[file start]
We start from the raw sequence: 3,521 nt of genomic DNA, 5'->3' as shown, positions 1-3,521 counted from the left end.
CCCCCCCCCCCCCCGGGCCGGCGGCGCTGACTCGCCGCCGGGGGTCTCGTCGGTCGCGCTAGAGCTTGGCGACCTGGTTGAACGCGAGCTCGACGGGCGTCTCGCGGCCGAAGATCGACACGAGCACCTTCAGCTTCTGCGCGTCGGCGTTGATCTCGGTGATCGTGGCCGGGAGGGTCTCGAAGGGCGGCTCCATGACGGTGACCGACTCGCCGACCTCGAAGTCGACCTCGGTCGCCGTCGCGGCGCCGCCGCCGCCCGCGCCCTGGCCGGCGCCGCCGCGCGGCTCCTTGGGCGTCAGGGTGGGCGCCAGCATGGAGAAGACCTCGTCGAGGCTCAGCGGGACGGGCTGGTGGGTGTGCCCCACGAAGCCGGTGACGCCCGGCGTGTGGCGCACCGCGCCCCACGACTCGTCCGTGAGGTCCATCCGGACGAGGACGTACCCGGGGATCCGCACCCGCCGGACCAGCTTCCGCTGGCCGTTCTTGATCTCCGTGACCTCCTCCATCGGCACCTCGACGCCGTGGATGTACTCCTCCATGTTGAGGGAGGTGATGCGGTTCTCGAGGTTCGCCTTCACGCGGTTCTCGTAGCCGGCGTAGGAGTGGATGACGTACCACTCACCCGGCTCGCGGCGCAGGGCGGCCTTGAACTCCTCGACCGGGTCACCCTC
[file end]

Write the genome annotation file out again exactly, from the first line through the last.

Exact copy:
We start from the raw sequence: 3,521 nt of genomic DNA, 5'->3' as shown, positions 1-3,521 counted from the left end.
CCCCCCCCCCCCCCGGGCCGGCGGCGCTGACTCGCCGCCGGGGGTCTCGTCGGTCGCGCTAGAGCTTGGCGACCTGGTTGAACGCGAGCTCGACGGGCGTCTCGCGGCCGAAGATCGACACGAGCACCTTCAGCTTCTGCGCGTCGGCGTTGATCTCGGTGATCGTGGCCGGGAGGGTCTCGAAGGGCGGCTCCATGACGGTGACCGACTCGCCGACCTCGAAGTCGACCTCGGTCGCCGTCGCGGCGCCGCCGCCGCCCGCGCCCTGGCCGGCGCCGCCGCGCGGCTCCTTGGGCGTCAGGGTGGGCGCCAGCATGGAGAAGACCTCGTCGAGGCTCAGCGGGACGGGCTGGTGGGTGTGCCCCACGAAGCCGGTGACGCCCGGCGTGTGGCGCACCGCGCCCCACGACTCGTCCGTGAGGTCCATCCGGACGAGGACGTACCCGGGGATCCGCACCCGCCGGACCAGCTTCCGCTGGCCGTTCTTGATCTCCGTGACCTCCTCCATCGGCACCTCGACGCCGTGGATGTACTCCTCCATGTTGAGGGAGGTGATGCGGTTCTCGAGGTTCGCCTTCACGCGGTTCTCGTAGCCGGCGTAGGAGTGGATGACGTACCACTCACCCGGCTCGCGGCGCAGGGCGGCCTTGAACTCCTCGACCGGGTCACCCTC